The full text of the study can be found in the following link:
Finally, studies suggest that chlamydiae have a unique development cycle that can lead to the type of persistent infection that could cause chronic inflammatory diseases:
- “The chlamydiae are an evolutionarily distinct group of eubacteria sharing an obligate intracellular lifestyle and a unique developmental cycle that has been well characterized under favorable cell culture conditions. This cycle begins when infectious, metabolically inert elementary bodies (EB) attach to and stimulate uptake by the host cell. The internalized EB remains within a host-derived vacuole, termed an inclusion, and differentiates to a larger, metabolically active reticulate body (RB). The RB multiplies by binary fission, and after 8 to 12 rounds of multiplication, the RB differentiate to EB asynchronously (78). At 30 to 84 h postinfection (PI), depending primarily on the infecting species, EB progeny are released from the host cell to initiate another cycle (78, 122).”
The full text of the study can be found in the following link:
Recent studies have also shown that the anti-microbial peptides, cathelicidins, when activated by kallikreins, seem to be involved in producing the bumps and pimples associated with rosacea as well as in promoting the angiogenesis associated with the disease:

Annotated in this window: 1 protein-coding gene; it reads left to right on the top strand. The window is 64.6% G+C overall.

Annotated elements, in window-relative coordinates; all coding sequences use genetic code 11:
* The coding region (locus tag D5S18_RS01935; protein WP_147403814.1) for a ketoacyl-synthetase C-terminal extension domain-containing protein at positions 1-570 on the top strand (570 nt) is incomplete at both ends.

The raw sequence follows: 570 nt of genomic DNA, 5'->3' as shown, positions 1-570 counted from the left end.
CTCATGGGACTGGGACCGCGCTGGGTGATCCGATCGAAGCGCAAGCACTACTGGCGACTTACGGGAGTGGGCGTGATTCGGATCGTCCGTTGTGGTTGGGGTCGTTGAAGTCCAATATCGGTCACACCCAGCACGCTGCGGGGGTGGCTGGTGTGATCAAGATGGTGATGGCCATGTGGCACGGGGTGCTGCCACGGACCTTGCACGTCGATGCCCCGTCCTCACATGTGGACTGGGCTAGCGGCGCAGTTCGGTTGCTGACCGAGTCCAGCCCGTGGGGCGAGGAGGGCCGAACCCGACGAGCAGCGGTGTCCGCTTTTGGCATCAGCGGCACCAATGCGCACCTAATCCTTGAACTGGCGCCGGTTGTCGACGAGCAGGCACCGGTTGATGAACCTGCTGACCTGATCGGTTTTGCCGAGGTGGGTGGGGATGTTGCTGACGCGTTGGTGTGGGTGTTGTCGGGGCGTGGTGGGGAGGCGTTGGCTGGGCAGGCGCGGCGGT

While other studies have shown that Cpn seem to elicit unusually high levels of cathelicidin activity, and previous research suggests endotoxin activates the kallikrein-kinin system, yet cathelicidins seem to be ineffective in clearing Cpn infection (at least in in vitro studies):
Most interestingly, David Wheldon, Microbiologist and FRCPath in the U.K. has reported great results in halting and reversing progression of another chronic inflammatory disease, Multiple Sclerosis, through treating Cpn infection with long-term multiple antibiotic therapy:
Charles Stratton, MD at Vanderbilt University has reported similar results in treating patients for Cpn infection with long-term multiple antibiotic therapy:
Dr Stratton recently gave an interview related to his recent observations on Cpn infection to JimK, the founder of Cpnhelp.org. In it he summarizes some of the emerging research on Cpn, including summarizing how Cpn crosses from the lungs via infected macrophages and then sets up shop in other organs and small blood vessels throughout the body:
In summary, potentially rosacea is the result of chronic inflammation caused by the persistent infection with the gram-negative bacteria, Chlamydia pneumoniae. Potentially also Cpn is capable of inducing a chronic inflammatory response that can lead to co-infections with other pathogens (h. pylori, demodex mites, s. aureus, c. albicans, etc) that may only help exacerbate the symptoms of this disease.